The left fuel tank vent line was draining fuel after the accident and had been plugged by the first responders. Later, the plug was removed by Transportation Safety Board investigators to determine the presence of fuel; a steady flow of fuel was observed. The left wing outboard fuel filler cap was also removed and fuel poured out of the opening. The right wing fuel tank was examined and no fuel was found. No fuel staining was evident on either wing surface. The fuel accumulator tank was drained and found to contain 13 ounces of fuel. The normal capacity is 115 ounces. The fuel supply lines at the fuel control unit and manifold valve were opened and found to contain no fuel. The fuel system was found to be intact with no breaches evident that would account for a loss of fuel. During the recovery of the aircraft an estimated 5 to 10 US gallons of fuel was found remaining in the left wing tank. The 300-horsepower Teledyne Continental IO-520-D engine was examined; no internal failures were identified and spark was evident on both magnetos. The engine-driven fuel pump and the Garmin GPSmap 296 were removed for further examination. The weight of the aircraft baggage was estimated to be approximately 60 pounds less than the weight entered onto the flight manifest sheet. It was determined that the aircraft had been operating within its approved weight and balance limits.

Component Testing and Examination

The engine-driven fuel pump was taken to an engine overhaul facility for further examination. No anomalies were found that would have contributed to the loss of engine power. During the testing, it was noted that the engine-driven fuel pump is not self priming and requires fuel boost pressure to prime.

The GPS was sent to the TSB Laboratory in Ottawa. The data recovered from the GPS provided detailed information for all phases of operation for both flights, and indicated that the aircraft had been operating for 3 hours and 42 minutes at the time of the loss of power. The average ground speed for the cruise portion of the flight between Summer Beaver and Thunder Bay was 113 mph. Fuel consumption for each phase of flight was calculated using the low and high ends of the fuel flow ranges as experienced by West Caribou Air Service with the occurrence aircraft. The calculations indicate that the aircraft would have had between 2.5 and 8.4 US gallons of useable fuel remaining at the time of the engine power loss.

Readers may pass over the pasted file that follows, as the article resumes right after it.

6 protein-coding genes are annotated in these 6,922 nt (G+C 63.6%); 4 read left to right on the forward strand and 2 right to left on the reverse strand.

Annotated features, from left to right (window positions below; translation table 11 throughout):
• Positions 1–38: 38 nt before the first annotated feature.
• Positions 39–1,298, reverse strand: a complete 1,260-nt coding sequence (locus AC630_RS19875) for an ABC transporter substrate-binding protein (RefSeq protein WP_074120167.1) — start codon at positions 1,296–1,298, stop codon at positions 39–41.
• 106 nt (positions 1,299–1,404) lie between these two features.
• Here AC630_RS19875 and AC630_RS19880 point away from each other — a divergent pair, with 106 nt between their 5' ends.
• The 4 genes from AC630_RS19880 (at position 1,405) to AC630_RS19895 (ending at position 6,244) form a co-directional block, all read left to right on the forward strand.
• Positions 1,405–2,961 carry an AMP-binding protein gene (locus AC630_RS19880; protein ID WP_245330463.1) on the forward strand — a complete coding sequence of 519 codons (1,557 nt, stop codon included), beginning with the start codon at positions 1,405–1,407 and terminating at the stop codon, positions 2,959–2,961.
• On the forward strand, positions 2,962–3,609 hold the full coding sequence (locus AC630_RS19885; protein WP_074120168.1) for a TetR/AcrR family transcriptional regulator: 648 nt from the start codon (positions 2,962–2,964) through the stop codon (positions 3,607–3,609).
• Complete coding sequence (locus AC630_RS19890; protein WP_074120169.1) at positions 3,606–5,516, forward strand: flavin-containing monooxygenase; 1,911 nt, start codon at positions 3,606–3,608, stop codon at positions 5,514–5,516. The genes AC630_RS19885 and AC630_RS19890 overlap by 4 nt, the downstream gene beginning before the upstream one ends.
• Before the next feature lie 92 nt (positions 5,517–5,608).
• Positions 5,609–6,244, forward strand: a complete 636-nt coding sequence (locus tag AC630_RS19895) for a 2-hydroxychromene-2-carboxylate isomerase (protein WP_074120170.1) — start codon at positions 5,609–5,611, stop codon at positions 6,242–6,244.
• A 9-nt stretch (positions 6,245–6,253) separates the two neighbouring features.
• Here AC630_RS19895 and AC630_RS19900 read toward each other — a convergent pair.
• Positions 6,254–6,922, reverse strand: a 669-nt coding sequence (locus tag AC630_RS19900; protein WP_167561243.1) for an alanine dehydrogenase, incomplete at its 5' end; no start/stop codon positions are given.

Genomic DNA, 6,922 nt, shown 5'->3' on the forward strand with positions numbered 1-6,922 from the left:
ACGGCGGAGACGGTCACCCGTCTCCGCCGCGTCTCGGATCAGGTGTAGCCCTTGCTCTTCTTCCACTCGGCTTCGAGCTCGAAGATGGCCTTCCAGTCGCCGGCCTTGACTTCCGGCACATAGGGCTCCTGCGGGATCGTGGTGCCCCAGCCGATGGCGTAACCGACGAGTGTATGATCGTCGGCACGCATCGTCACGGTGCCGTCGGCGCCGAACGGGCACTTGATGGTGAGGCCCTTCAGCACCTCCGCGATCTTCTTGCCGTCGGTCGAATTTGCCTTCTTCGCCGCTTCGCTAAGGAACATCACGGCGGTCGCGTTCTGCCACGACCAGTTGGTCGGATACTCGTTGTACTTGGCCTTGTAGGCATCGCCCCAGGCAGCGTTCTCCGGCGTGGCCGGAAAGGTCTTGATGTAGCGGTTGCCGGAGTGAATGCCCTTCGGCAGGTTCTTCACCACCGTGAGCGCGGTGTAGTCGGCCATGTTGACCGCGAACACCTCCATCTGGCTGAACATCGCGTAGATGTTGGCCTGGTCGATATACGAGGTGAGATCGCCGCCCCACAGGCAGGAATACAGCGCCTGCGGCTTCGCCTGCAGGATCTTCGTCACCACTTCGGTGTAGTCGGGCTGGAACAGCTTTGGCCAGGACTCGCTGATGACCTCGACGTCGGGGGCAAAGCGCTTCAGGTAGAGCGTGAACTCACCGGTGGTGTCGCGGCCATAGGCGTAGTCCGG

Aircraft Maintenance History

The aircraft had recently undergone major repair work and painting and was put back into service on 15 June 2009. Part of the work included the replacement of the right fuel tank, the installation of two new fuel sending units and a new radio installation. The new tank was installed in the same configuration as the old one.After the installation of the new fuel sending units, a fuel calibration test was carried out and the gauges operated normally. The AMO contracted out the installation of the new radio to an avionics facility

The aircraft underwent a 100-hour inspection on 26 August 2009 and a 50-hour inspection on 08 October 2009. During that time period the fuel gauges were reported to be reading intermittently. When tested, however, the fault could not be duplicated and no repairs were carried out. The defect was not recorded in the aircraft logs.

Analysis

The pilot's licence and medical certificate were appropriate for the intended operation in accordance with existing regulations.